There is a war brewing between the blogger pioneers and Microsoft over the name for RSS.
On the other side stands Microsoft wanting to abandon the use of the three letter acronym that stands either for real simple syndication or RDF site summary. For now it calls RSS feeds 'web feeds', but the software developer is open to suggestions.
The general public doesn't know RSS, as recent studies have shown. There is no reason why we shouldn't consider changing the name.
And I'd like to argue that we actually should change the name that is used with the general public. Try explaining what RSS does to a person who doesn't know what the technology does, and you'll see that you are up for a challenge.
Winer has a point when he says that we shouldn't let Microsoft single-handedly change the name. That could lead to fragmentation of the technology and could impede its progress.
But his all-out refusal to even look at alternatives shows religiousness.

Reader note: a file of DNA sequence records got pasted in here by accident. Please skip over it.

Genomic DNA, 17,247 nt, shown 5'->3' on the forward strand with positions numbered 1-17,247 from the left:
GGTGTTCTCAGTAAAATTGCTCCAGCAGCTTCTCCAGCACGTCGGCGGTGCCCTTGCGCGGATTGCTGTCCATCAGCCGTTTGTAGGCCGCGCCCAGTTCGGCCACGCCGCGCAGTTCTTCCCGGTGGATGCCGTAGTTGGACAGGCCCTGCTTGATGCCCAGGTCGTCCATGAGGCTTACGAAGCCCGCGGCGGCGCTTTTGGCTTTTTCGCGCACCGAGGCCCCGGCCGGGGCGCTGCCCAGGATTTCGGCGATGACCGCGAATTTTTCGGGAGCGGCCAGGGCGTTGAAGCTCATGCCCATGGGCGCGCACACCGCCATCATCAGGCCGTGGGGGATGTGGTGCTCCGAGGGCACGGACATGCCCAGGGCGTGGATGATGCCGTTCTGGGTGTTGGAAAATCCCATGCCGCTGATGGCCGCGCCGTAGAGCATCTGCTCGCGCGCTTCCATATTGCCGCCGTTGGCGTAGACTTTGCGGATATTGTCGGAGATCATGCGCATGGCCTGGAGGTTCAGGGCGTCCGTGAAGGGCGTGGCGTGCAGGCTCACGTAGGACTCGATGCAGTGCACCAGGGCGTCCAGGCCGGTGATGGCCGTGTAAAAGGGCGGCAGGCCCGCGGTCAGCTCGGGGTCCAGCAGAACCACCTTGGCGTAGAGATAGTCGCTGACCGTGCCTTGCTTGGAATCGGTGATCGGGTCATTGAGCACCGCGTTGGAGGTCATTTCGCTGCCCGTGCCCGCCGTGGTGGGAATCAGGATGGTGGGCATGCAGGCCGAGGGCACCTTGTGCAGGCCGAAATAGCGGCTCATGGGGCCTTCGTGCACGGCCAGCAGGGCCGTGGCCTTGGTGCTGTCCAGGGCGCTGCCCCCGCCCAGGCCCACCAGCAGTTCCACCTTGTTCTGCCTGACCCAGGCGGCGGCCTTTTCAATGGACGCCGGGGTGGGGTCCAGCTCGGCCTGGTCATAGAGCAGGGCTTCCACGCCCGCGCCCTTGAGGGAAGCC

Scoble compares apples with oranges when he argues that the public over time will learn what RSS stands for, much like they learnt about DVDs and CDs. At least those acronyms make sense on a certain level. The average web user can't do anything with the term "syndication" in real simple syndication, let alone the geeky RDF site summary.
RSS deserves a better name. And we need Scoble and Winer to participate in the discussion to pick that name. Otherwise the risk of fragmentation just increase.
photo credit: Helmut Gevert
BT wants to make the public switched telephone network history within eight years
Personal data being purloined by third parties via Facebook Login API
MacOS and iOS are better off apart, says CEO Tim Cook
Or they'll no longer be entitled to updates and bug patches